Background and study aims
The aim of this study is to compare two practices that are widely used in neonatal units across the UK and around the world to see if one reduces the risk of necrotising enterocolitis (NEC) in babies born early (premature). NEC is a serious gut disease that affects about 1 in 20 very premature babies (about 500 each year). About 1 in 3 of these babies will die of NEC and survivors often have long-term health and developmental problems. In 2014 prevention of NEC was ranked the third most important research priority by parents and perinatal health professionals. Premature babies receive frequent milk feeds (every 1-3 hours) and they often need blood transfusions because they become anaemic (they do not have enough red blood cells). Some doctors worry that feeding babies during a blood transfusion may increase the risk of NEC. Others, however, think that it is more dangerous to stop feeds. Because of this, the way babies are cared for during blood transfusions varies across the country; some babies have milk feeds stopped before, during and after a transfusion (around 12 hours in total) while others have feeds continued. The aim of this study is to determine which approach is best.
Who can participate?
Premature babies (gestational age at birth less than 30 weeks)
What does the study involve?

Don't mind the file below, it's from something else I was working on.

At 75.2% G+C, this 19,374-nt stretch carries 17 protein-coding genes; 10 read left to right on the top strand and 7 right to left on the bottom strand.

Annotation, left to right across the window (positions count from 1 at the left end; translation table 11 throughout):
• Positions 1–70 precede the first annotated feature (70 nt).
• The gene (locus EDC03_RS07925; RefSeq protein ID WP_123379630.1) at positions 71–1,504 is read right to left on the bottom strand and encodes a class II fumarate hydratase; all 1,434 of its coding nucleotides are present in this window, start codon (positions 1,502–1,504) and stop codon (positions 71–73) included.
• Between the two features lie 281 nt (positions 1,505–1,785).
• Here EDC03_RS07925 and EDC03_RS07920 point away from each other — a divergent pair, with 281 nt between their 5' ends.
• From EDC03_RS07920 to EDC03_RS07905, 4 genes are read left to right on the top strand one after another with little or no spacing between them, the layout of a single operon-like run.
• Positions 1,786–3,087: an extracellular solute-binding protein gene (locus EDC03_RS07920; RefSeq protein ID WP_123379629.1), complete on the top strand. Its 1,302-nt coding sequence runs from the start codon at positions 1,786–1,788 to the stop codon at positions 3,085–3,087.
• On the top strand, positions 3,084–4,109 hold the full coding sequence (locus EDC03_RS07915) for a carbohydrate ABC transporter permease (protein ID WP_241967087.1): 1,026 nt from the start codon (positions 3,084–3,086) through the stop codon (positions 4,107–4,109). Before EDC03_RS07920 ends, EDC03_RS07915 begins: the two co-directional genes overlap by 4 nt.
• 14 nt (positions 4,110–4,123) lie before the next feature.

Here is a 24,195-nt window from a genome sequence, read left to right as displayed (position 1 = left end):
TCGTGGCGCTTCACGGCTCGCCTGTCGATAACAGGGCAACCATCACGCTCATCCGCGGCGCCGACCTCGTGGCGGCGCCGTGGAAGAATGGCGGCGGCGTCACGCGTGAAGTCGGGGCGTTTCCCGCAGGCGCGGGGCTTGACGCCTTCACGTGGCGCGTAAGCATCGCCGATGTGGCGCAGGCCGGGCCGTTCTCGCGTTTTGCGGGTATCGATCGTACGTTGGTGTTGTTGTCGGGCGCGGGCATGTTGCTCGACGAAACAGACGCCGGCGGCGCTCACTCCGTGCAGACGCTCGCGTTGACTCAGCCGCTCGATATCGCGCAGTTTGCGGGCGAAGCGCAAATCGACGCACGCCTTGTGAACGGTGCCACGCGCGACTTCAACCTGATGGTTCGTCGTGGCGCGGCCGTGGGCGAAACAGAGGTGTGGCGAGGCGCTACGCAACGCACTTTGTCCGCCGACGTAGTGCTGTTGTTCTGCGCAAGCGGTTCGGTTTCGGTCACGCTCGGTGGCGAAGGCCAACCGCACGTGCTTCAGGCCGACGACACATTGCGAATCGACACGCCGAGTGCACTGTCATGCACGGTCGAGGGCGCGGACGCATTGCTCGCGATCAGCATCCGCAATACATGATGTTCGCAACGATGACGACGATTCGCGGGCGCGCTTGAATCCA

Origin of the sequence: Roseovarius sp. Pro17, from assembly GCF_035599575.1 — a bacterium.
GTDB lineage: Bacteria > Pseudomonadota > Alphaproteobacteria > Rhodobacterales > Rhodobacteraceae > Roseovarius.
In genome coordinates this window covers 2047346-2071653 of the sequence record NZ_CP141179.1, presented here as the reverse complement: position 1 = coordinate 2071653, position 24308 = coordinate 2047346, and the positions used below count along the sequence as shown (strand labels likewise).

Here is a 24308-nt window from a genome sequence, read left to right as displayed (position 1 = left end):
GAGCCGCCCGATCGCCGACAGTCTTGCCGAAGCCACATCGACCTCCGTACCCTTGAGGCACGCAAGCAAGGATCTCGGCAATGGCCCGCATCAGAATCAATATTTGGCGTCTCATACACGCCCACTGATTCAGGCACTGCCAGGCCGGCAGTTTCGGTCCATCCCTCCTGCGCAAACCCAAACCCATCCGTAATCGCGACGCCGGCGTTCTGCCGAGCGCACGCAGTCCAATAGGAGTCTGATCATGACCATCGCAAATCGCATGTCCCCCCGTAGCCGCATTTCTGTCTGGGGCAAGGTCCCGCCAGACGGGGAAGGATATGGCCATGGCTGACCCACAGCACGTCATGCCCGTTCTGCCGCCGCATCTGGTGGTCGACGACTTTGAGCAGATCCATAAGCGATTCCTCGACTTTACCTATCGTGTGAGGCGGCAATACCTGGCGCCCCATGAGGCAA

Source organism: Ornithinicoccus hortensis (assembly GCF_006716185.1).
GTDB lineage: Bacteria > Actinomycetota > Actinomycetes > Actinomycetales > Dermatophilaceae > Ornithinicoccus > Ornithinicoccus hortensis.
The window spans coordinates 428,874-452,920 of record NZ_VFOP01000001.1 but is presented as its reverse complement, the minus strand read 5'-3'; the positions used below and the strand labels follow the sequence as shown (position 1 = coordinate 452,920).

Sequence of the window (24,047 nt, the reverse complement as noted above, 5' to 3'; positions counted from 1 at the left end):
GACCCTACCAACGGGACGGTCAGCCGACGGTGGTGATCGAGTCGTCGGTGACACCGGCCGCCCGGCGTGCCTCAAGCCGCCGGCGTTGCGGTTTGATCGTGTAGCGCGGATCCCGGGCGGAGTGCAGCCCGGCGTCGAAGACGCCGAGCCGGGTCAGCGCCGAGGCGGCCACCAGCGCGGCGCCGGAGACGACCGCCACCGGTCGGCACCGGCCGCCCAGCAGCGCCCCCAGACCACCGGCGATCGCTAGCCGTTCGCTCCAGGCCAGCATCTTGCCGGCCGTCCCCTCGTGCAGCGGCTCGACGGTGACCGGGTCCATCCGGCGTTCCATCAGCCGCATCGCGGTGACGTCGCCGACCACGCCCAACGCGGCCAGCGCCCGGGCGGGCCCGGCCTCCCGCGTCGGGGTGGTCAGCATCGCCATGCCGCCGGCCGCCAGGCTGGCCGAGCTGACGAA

Babies are recruited shortly after birth (and therefore before they are scheduled to have a blood transfusion in most cases). Blood transfusion is almost universal in babies of this gestational age (90-95% need at least one blood transfusion). The babies are randomly allocated to either have feeds stopped or to have feeds continued for 4 hours before, during and for 4 hours after blood transfusions. The trial uses information that is recorded by doctors and nurses in a baby’s existing electronic health record, rather than collecting it all over again; this makes the trial much simpler and easier. Because this is a new way of collecting information, this 'point of care' approach is tested in a “pilot trial” which is a smaller, shorter “test” trial.
What are the possible benefits and risks of participating?
Both of the feeding approaches are currently acceptable to doctors but it is not known if one is safer. For babies not taking part in this study, it depends on the unit looking after the baby as to whether feeds are given or withheld around blood transfusions. Taking part in the study may be beneficial for the baby. No risks are anticipated.
Where is the study run from?
1. Chelsea and Westminster Hospital (UK)
2. West Middlesex University Hospital (UK)
3. Hillingdon Hospital (UK)
4. Northwick Park Hospital (UK)
5. St Mary's Hospital (UK)
6. Queen Charlotte's and Chelsea Hospital (UK)
7. Birmingham Heartlands Hospital (UK)
8. Good Hope Hospital (UK)
9. Birmingham Women's Hospital (UK)
10. Birmingham Children's Hospital (UK)
11. Birmingham City Hospital (UK)
12. University Hospital Coventry (UK)
13. Princess Royal Hospital (UK)
14. Walsall Manor Hospital (UK)
15. Leicester Royal Infirmary (UK)
16. Hereford County Hospital (UK)
17. New Cross Hospital (UK)
When is the study starting and how long is it expected to run for?
April 2018 to November 2019
Who is funding the study?
Medical Research Council (MRC) (UK)
Who is the main contact?
1. Mrs Kayleigh Stanbury
2. Dr Chris Gale